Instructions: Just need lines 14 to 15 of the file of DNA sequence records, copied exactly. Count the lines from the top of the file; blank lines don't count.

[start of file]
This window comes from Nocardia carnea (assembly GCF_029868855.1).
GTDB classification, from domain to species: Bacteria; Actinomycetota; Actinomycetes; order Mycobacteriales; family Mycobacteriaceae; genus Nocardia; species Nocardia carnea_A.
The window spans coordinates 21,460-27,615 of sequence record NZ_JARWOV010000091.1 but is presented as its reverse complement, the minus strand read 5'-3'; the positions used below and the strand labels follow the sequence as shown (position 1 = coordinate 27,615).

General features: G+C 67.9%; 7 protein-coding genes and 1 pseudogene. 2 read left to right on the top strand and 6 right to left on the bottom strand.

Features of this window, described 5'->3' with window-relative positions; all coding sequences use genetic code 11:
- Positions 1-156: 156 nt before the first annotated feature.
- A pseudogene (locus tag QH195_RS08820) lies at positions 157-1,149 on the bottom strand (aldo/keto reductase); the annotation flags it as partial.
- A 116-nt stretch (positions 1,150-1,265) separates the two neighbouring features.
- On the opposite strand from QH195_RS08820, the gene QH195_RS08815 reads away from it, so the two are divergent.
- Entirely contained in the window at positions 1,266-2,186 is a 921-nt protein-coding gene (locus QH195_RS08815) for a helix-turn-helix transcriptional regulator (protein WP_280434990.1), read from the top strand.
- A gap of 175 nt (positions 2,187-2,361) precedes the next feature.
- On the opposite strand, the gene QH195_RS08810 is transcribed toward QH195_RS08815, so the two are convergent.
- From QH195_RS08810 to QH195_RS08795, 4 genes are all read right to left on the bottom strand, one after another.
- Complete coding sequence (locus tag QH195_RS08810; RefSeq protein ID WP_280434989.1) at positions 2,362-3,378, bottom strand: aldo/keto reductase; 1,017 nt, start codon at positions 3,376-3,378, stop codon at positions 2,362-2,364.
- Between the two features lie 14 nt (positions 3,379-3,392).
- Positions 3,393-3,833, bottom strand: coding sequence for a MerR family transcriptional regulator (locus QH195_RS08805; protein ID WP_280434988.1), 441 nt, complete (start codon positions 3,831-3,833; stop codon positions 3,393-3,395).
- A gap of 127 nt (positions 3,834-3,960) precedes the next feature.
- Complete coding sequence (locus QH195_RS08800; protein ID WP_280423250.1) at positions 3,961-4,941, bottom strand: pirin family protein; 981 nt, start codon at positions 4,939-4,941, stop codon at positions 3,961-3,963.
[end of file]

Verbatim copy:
- Complete coding sequence (locus tag QH195_RS08810; RefSeq protein ID WP_280434989.1) at positions 2,362-3,378, bottom strand: aldo/keto reductase; 1,017 nt, start codon at positions 3,376-3,378, stop codon at positions 2,362-2,364.
- Between the two features lie 14 nt (positions 3,379-3,392).